Your Dog's Clinical Canine Massage SessionYour Dog’s Massage Session

  • Before the appointment it is wise to make sure your dog is not ‘uncomfortable’ – meaning it has been to the toilet before settling down for an hour!
  • I can collect your vet consent form on the day.
  • Our first meeting will be outside and I will ask you to walk, trot and canter your dog while I assess the gait pattern. I may use slow motion video as this tends to make it easier to see subtle areas of concern. We will go over this together.
  • We then go inside and I will take a bit of history from you the owner, while your dog gets to have a roam around and settle in our cabin. It is important the dog feels comfortable so we need to give him/her a bit of time.
  • Next step is an assessment – dog in standing if possible – and this allows me to pick up any key areas that we will then work on. This involves a 5 minute routine which works from top to toe and also allows the dog to get used to my touch.
  • Having shared what I have found, we may then choose to continue treating your dog on the floor – on vet bed – and I will sit alongside and start on the massage session proper. Large breed dogs are best treated on the floor, but medium to small breeds often do well up on the massage couch.
  • At this point we may make a decision re muzzling or not and if we decide to do so, I would ask that you the owner put it on as a way of simply being sensible. If we have decided on a muzzle, this is not because we immediately think of your dog as being aggressive. Some techniques can be uncomfortable for them, and a dog’s reflex response may to try and nip rather than say ‘ouch’ as a human may do when you find the spot! Be assured that your dog’s safety and comfort remain uppermost at all times.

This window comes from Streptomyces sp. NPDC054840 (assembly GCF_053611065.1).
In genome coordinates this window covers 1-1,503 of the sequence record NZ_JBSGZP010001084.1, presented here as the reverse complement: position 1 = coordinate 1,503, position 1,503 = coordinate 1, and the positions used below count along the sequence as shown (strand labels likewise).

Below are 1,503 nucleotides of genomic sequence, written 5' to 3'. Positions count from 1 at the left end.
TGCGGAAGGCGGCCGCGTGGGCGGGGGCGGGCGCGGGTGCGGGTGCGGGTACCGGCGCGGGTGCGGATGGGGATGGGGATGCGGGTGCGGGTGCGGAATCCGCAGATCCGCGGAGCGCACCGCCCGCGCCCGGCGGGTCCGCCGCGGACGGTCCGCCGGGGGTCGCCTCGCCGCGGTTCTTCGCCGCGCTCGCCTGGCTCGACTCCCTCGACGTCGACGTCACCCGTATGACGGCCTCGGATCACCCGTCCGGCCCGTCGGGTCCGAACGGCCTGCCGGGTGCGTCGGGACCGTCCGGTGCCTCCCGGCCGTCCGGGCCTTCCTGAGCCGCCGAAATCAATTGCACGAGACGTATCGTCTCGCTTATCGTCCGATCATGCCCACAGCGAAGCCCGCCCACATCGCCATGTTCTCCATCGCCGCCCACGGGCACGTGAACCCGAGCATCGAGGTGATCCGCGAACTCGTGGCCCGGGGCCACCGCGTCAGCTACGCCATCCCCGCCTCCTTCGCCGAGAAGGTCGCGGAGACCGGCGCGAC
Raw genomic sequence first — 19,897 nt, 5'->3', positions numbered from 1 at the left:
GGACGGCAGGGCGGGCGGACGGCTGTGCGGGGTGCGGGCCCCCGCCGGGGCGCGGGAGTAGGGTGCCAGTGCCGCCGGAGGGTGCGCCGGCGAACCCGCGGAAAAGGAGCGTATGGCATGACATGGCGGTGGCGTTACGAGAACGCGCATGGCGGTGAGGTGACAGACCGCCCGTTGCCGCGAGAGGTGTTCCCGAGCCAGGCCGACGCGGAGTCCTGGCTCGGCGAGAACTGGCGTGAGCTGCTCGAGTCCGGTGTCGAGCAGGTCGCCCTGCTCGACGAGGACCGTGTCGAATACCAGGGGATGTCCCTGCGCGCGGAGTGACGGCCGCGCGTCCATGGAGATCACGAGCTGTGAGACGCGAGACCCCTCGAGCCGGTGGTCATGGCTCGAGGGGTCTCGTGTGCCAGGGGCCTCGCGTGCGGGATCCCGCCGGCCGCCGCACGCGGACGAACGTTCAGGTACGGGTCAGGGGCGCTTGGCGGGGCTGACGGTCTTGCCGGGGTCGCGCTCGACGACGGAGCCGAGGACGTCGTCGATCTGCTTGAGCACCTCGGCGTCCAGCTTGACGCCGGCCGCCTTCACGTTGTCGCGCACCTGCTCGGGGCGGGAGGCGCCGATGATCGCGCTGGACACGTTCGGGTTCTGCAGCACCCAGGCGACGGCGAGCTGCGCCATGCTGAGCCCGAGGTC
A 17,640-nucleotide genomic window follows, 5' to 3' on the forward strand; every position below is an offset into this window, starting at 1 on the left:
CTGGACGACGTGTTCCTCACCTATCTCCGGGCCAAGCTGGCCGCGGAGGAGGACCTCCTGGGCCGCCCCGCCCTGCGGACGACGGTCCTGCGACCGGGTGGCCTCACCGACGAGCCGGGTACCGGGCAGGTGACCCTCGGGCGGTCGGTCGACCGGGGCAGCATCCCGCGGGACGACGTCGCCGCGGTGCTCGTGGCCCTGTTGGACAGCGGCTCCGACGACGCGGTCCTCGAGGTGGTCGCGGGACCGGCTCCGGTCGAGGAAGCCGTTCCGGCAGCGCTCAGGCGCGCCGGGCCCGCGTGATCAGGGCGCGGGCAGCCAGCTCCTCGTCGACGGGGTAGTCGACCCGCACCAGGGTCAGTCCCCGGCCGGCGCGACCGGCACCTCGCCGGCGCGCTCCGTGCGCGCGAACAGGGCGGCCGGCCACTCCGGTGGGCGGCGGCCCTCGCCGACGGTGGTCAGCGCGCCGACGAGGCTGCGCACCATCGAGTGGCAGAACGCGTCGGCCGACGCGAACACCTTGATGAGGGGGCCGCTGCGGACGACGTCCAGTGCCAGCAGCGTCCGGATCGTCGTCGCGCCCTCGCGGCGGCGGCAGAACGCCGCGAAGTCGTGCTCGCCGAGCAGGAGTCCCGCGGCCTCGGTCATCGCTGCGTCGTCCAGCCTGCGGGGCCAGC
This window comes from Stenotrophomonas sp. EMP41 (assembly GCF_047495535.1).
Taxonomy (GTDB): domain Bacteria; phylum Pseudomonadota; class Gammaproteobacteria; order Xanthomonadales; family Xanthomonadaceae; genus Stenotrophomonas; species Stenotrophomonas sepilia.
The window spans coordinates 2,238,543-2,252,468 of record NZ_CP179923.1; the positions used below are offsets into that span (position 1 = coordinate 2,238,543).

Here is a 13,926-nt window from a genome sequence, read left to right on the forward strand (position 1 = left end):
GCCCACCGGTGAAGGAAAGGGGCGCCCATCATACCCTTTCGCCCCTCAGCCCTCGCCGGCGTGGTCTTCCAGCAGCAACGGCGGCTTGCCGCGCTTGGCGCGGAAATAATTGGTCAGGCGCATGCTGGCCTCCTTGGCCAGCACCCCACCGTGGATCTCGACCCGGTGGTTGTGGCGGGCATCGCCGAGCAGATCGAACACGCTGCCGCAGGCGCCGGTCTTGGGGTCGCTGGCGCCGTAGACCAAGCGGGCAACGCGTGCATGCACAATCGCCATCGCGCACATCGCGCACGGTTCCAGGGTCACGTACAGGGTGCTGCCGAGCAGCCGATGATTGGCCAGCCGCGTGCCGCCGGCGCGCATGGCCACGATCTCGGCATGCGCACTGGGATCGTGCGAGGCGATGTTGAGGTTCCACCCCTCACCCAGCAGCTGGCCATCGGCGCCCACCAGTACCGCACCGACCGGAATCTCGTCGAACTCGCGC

• I will then go through a massage session with the dog ideally laying on one side, and we then turn them over for the other. Some dogs don’t settle for a session or two, but don’t worry. This is quite normal and we find a way.
  • After the session we will get your dog up, they may want a drink and a shake and water will be provided.
  • It is highly possible that they may feel a bit wiped out / tired / reactive – this is called the Herxheimer response and is something all of us go through after we may have had a massage / therapy ourselves. In some dogs, it can manifest as them seeming a bit out of sorts or sleepy and is a sign of a good effect and perfectly normal. If you have any concerns however, please just contact me.
  • We will ideally see your dog weekly for three weeks and will then step back to assess how they are doing.
  • I am very happy to stay in touch for you to report any concerns or improvements.

things to remember at a clinical canine massage sessionYour Checklist

  • Vet form: Don’t forget to bring your vet consent form to the first session.
  • Toilet: Make sure your dog has been to the toilet before the session so he/she is comfortable.
  • Lead: We’ll be checking your dog’s gait, so it may be a good idea to bring a lead with you. We do have leads, but your dog may be more relaxed with their own.
  • Muzzle: You may not need it, but again, your dog’s comfort is paramount, and using one your dog is familiar with will help him/her relax.
  • My Contact Details: It’s perfectly normal for your dog to feel drowsy, or thirsty after a session, but I’m happy for you to contact me if there’s anything you want to ask. My mobile is 07939 540940 or you can email me on